Protesters have woken up to calm and still conditions in the capital this morning, on day eight of their sit-in on the Parliament lawn.
The atmosphere of the protest today resembles more like that of a farmer's market than the high tensions of last week.
There seem to be far fewer graphic signs; most of them say some variation of "End the Mandates" or "Freedom for New Zealand" rather than some of the aggressive and threatening messaging seen earlier on.
After a weekend of wild weather, the hay-strewn lawn is full of tents still intact, and protesters mill around drinking coffee and chatting.
There are visibly more people, tents and signs than last week, but the number of police does not appear to have grown since the last arrests were made on Thursday. They watch on several metres back from the orange barricade, which has been fortified in places by a concrete barrier.
Protesters have resumed delivering speeches, which have varied widely in topic.
One protester spoke passionately about a friend who he believed had died from the vaccine, while another said she was double vaccinated, but wanted to speak out to discredit reports made by police of unsanitary conditions at camp.
She implored the people of Wellington to come to support the protest movement.
Another speaker warned protesters there were "wolves in sheep's clothing" among the group and people trying to infiltrate the movement.
"Don't trust everyone who comes up here and speaks, even me," he said.
As anti-mandate protesters sought urgent talks with Government ministers yesterday, police warned Wellingtonians had now had a "gutsful" of the occupation and that the protest could drag on for weeks.
A record 981 new community Covid-19 cases were recorded on the occupation's seventh day, and the Government revealed New Zealand will enter the next stage of the planned three-phase Omicron response at 11.59 tonight.
The protesters at Parliament appeared to ignore a police offer of free parking on Monday night and instead turned nearby streets into a rave party, with their vehicles continuing to block central Wellington roads.
Rubbish is also piling up on nearby streets.
Meanwhile Wellington City Council issued about 180 parking tickets in the area of the protest last week.
Council spokesman Richard MacLean said just one ticket has been paid.
Vehicles parked on the footpath were slapped with a $40 fine and those parked on broken yellow lines were issued with a $60 fine.
Tickets were also issued on the grounds of "parking inconsiderately", MacLean said.
Parking wardens issued the tickets with police at their side.
"Obviously we are concerned about the safety of our staff", MacLean said.
While no further tickets have been issued this week, the council is keeping its options open, MacLean said.
On Monday afternoon, Superintendent Corrie Parnell, the Wellington District Commander, urged people parked unlawfully around the Wellington CBD to move their vehicles, saying they could instead park for free in a secured area at Sky Stadium from 6.30pm.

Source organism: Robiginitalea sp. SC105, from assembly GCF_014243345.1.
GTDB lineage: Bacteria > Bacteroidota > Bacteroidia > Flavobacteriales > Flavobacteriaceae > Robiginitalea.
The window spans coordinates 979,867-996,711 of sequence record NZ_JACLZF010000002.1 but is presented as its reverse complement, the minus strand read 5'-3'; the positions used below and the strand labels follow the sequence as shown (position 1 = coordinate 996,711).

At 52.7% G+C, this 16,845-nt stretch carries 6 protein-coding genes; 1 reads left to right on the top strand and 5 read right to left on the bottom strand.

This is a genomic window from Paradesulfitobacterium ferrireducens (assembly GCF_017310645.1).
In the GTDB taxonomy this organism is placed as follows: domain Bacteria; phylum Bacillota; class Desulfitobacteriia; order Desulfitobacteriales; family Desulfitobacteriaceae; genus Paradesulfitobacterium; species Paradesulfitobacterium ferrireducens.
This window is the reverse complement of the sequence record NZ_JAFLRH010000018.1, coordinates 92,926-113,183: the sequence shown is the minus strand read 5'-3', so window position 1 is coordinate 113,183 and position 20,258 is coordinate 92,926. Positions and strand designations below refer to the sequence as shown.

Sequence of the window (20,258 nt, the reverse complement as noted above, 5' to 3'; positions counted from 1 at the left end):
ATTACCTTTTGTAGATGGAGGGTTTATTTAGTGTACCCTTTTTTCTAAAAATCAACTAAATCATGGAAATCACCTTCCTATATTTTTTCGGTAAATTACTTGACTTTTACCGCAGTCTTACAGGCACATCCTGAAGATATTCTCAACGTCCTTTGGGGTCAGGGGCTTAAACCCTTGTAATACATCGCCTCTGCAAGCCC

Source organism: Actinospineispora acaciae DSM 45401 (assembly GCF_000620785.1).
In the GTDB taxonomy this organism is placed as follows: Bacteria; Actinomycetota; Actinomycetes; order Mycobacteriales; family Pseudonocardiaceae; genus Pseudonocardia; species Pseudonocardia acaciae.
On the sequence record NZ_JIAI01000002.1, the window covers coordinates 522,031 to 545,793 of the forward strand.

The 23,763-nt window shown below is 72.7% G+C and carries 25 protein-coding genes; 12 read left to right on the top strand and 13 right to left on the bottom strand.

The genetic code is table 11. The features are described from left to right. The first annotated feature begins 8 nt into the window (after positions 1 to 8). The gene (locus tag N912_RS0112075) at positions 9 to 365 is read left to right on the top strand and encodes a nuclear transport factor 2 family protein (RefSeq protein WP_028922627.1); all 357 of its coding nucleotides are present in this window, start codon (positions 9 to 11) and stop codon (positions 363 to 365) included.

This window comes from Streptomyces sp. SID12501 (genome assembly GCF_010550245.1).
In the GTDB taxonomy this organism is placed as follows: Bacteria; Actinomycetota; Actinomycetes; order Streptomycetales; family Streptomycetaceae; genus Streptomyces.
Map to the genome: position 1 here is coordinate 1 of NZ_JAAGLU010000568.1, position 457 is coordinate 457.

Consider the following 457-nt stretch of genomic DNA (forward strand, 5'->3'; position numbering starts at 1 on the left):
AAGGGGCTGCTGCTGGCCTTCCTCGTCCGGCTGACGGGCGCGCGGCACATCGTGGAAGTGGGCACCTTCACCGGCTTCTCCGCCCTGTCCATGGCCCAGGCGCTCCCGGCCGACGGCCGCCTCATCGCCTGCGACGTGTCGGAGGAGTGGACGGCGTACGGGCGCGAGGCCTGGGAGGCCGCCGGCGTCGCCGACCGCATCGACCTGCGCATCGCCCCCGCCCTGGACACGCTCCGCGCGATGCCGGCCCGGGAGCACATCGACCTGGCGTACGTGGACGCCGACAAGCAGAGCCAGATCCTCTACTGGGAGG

A witness told the Herald just before 9.30pm that protesters were singing and dancing, with cars and campervans still illegally blocking nearby roads.
"It looks like these guys aren't going anywhere," the man said.
A police spokesman said last night that they could not confirm any progress regarding protesters' vehicles.
University closed, security increased
Victoria University's Vice-Chancellor Grant Guilford said they had to close the campus near Parliament because so many people were parked in the car parks and camping on the lawn.
The university had locked down the business school and law faculty and had advised 1500 summer students to stay home with classes moved online.
On top of the students, there were another 250 to 300 staff who had also been impacted.
Speaking to RNZ, Guilford said police had a trespass notice to use if and when they thought it was appropriate.
We are determined not to act in isolation of the police for obvious reasons."
He said there was "a lot of confusion on the ground" because the law building was called the Old Government Building so people were struggling to differentiate the university from the Government.
The main bus terminal was also closed due to the protest and heading into the first trimester it would be much more challenging as they would be managing 22,000 students.
Students and staff had been physically and verbally abused by some people in the crowd.
"That sense of intimidation is especially felt by our female students and staff and as a result, we've advised them to stay away."
He said they were just having to "wait it out" and he supported the police's very careful approach to this.
"I don't think they are going anywhere until such time until some of their demands are met or they are physically removed."
The university had also beefed up its security.
Neighbours says protest extremely disruptive
Former National MP Tim Groser, who lives directly opposite Parliament, said the protest was extremely disruptive.
It was difficult to understand how they could "possibly succeed in their protests" with 95 per cent of people getting vaccinated and broadly supporting the mandate, he told RNZ.
The only way to resolve it was not setting artificial deadlines, identify the influencers and try and work towards a peaceful solution in the long run, he said.
"I'm strongly behind the mature response of the NZ police."
Groser said the rash decision to engage in psychological warfare and turn on the sprinklers and play Barry Manilow over the speakers probably sounded like a good idea at 9.30pm at night, but the right approach is to do what the police are doing.
They were trying to engage a group of influencers which was going to be difficult given they were a "motley crew" of far-right-wing Trump-like people and evangelical Christians.